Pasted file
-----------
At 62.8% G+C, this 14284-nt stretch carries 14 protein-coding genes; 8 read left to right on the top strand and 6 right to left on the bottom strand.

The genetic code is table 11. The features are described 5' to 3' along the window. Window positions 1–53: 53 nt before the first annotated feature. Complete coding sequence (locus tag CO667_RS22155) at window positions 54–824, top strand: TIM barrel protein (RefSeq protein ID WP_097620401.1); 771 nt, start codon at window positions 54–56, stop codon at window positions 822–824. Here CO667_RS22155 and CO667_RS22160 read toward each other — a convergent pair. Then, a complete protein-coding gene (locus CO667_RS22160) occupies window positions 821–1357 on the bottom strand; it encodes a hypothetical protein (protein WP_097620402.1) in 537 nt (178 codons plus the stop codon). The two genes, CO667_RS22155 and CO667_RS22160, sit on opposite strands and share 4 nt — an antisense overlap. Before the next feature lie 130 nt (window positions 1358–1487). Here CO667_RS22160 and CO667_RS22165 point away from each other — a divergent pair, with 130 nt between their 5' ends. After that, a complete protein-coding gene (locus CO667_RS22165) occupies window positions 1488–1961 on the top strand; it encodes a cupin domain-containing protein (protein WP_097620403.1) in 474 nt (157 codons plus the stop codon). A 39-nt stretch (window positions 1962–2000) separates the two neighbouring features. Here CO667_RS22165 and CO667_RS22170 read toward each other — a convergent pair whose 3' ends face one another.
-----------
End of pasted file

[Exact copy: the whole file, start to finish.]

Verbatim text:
At 62.8% G+C, this 14284-nt stretch carries 14 protein-coding genes; 8 read left to right on the top strand and 6 right to left on the bottom strand.

The genetic code is table 11. The features are described 5' to 3' along the window. Window positions 1–53: 53 nt before the first annotated feature. Complete coding sequence (locus tag CO667_RS22155) at window positions 54–824, top strand: TIM barrel protein (RefSeq protein ID WP_097620401.1); 771 nt, start codon at window positions 54–56, stop codon at window positions 822–824. Here CO667_RS22155 and CO667_RS22160 read toward each other — a convergent pair. Then, a complete protein-coding gene (locus CO667_RS22160) occupies window positions 821–1357 on the bottom strand; it encodes a hypothetical protein (protein WP_097620402.1) in 537 nt (178 codons plus the stop codon). The two genes, CO667_RS22155 and CO667_RS22160, sit on opposite strands and share 4 nt — an antisense overlap. Before the next feature lie 130 nt (window positions 1358–1487). Here CO667_RS22160 and CO667_RS22165 point away from each other — a divergent pair, with 130 nt between their 5' ends. After that, a complete protein-coding gene (locus CO667_RS22165) occupies window positions 1488–1961 on the top strand; it encodes a cupin domain-containing protein (protein WP_097620403.1) in 474 nt (157 codons plus the stop codon). A 39-nt stretch (window positions 1962–2000) separates the two neighbouring features. Here CO667_RS22165 and CO667_RS22170 read toward each other — a convergent pair whose 3' ends face one another.